• UNBOX

    The Unbox, in use by Remaking Cities Institute. Installation view, Miller Gallery at Carnegie Mellon University, 2008.

  • UNBOX

    Unbox, architectural sculpture. Installation view, Miller Gallery at Carnegie Mellon University, 2008.

  • UNBOX

    Unbox, architectural sculpture. Installation view, Miller Gallery at Carnegie Mellon University, 2008.

  • UNBOX

    Unbox, architectural sculpture. Installation view, Miller Gallery at Carnegie Mellon University, 2008.

  • UNBOX

    Unbox, architectural sculpture. Installation view, Miller Gallery at Carnegie Mellon University, 2008.

  • UNBOX

    Unbox, architectural sculpture. Installation view, Miller Gallery at Carnegie Mellon University, 2008.

  • UNBOX

    Unbox, architectural sculpture. Installation view, Miller Gallery at Carnegie Mellon University, 2008.

Unbox (2008) is an architectural sculpture created using characteristics “opposite” of those exemplifying a big box. The Unbox is built of locally sourced materials (including wood milled from Christensen’s home county in Ohio); it is entirely recycled and/or recyclable; it is modular, so pieces can be added/removed to fit different spaces. It can be expanded to a 3000 square foot structure, and then folded up into a box that is 10’x6’x6’ to easily fit in a truck. As the piece has traveled around the country, it has been transported 100% by recycled vegetable oil-powered trucks. The Unbox can be “booked” by public organizations from the locale during its time in the gallery for events related to sustainability, public space, public transportation, etc. It has been used by the “Rethinking the City Institute” of Pittsburgh, the Pittsburgh bike coalition, crafting clubs, organizations involved in historic preservation, and a sustainability-focused reading group during its time in the gallery.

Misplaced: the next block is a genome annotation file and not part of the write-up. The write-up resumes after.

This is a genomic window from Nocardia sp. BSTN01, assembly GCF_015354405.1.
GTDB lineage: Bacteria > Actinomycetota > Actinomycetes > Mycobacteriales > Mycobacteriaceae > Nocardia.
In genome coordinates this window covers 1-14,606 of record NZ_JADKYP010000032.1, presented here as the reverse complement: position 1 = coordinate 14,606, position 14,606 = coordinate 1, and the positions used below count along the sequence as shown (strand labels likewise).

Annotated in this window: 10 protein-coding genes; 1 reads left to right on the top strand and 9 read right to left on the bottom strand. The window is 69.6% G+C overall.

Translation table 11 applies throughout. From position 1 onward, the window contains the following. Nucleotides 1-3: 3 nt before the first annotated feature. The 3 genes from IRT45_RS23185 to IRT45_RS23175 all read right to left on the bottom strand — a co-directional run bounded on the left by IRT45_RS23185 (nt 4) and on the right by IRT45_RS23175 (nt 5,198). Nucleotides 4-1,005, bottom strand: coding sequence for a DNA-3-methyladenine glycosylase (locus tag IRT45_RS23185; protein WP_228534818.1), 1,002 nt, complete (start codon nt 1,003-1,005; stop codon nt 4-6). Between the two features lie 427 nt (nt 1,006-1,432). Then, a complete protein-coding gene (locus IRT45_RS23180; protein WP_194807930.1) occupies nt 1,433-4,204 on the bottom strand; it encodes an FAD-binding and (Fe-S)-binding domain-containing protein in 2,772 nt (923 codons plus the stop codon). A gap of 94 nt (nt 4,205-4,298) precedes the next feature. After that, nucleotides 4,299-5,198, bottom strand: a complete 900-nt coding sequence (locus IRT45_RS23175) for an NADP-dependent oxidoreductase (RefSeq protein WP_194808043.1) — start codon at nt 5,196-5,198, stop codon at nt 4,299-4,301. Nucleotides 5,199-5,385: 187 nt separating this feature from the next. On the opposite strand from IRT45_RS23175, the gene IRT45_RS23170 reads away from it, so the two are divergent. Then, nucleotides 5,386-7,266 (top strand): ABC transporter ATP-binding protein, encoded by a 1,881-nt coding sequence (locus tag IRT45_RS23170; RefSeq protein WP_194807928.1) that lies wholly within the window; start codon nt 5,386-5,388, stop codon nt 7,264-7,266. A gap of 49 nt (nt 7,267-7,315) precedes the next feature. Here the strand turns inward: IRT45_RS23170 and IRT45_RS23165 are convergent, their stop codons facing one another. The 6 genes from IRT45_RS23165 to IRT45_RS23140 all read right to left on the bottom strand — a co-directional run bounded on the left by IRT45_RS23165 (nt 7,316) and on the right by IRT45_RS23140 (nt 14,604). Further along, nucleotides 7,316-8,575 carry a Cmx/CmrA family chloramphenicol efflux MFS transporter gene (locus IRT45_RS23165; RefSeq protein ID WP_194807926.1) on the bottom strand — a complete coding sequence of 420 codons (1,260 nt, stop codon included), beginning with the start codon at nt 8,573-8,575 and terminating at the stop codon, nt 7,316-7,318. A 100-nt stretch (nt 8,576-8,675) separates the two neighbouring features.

The Unbox was a central component of the traveling solo exhibition, Your Town Inc., curated by Astria Supurak. The show premiered at the Miller Gallery at Carnegie Mellon University in Pittsburgh, and was also exhibited at the Gallery at the Green Building in Louisville, and the Richmond Center for the Visual Arts in Kalamazoo.